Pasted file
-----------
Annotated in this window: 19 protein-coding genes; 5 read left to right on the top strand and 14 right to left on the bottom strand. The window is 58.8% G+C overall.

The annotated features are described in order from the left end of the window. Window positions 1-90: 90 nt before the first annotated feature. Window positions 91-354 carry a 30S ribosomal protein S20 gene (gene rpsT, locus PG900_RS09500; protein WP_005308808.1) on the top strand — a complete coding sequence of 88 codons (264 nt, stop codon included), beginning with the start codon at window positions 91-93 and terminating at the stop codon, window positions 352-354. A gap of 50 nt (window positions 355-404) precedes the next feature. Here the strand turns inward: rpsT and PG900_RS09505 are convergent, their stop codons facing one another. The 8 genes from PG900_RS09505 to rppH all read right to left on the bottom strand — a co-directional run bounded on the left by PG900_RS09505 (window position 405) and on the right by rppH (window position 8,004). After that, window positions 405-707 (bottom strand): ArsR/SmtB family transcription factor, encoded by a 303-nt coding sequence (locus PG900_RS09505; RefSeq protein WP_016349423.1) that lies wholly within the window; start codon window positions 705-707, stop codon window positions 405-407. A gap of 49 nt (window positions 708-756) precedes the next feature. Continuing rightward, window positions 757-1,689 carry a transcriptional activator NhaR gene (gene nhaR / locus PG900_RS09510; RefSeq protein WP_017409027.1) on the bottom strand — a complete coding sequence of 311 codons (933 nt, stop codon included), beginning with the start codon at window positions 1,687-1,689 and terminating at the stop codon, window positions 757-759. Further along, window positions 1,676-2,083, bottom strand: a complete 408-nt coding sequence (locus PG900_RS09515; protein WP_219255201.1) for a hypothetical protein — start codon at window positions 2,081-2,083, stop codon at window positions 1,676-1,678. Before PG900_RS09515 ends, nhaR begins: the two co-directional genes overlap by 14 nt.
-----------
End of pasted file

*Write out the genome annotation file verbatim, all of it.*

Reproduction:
Annotated in this window: 19 protein-coding genes; 5 read left to right on the top strand and 14 right to left on the bottom strand. The window is 58.8% G+C overall.

The annotated features are described in order from the left end of the window. Window positions 1-90: 90 nt before the first annotated feature. Window positions 91-354 carry a 30S ribosomal protein S20 gene (gene rpsT, locus PG900_RS09500; protein WP_005308808.1) on the top strand — a complete coding sequence of 88 codons (264 nt, stop codon included), beginning with the start codon at window positions 91-93 and terminating at the stop codon, window positions 352-354. A gap of 50 nt (window positions 355-404) precedes the next feature. Here the strand turns inward: rpsT and PG900_RS09505 are convergent, their stop codons facing one another. The 8 genes from PG900_RS09505 to rppH all read right to left on the bottom strand — a co-directional run bounded on the left by PG900_RS09505 (window position 405) and on the right by rppH (window position 8,004). After that, window positions 405-707 (bottom strand): ArsR/SmtB family transcription factor, encoded by a 303-nt coding sequence (locus PG900_RS09505; RefSeq protein WP_016349423.1) that lies wholly within the window; start codon window positions 705-707, stop codon window positions 405-407. A gap of 49 nt (window positions 708-756) precedes the next feature. Continuing rightward, window positions 757-1,689 carry a transcriptional activator NhaR gene (gene nhaR / locus PG900_RS09510; RefSeq protein WP_017409027.1) on the bottom strand — a complete coding sequence of 311 codons (933 nt, stop codon included), beginning with the start codon at window positions 1,687-1,689 and terminating at the stop codon, window positions 757-759. Further along, window positions 1,676-2,083, bottom strand: a complete 408-nt coding sequence (locus PG900_RS09515; protein WP_219255201.1) for a hypothetical protein — start codon at window positions 2,081-2,083, stop codon at window positions 1,676-1,678. Before PG900_RS09515 ends, nhaR begins: the two co-directional genes overlap by 14 nt.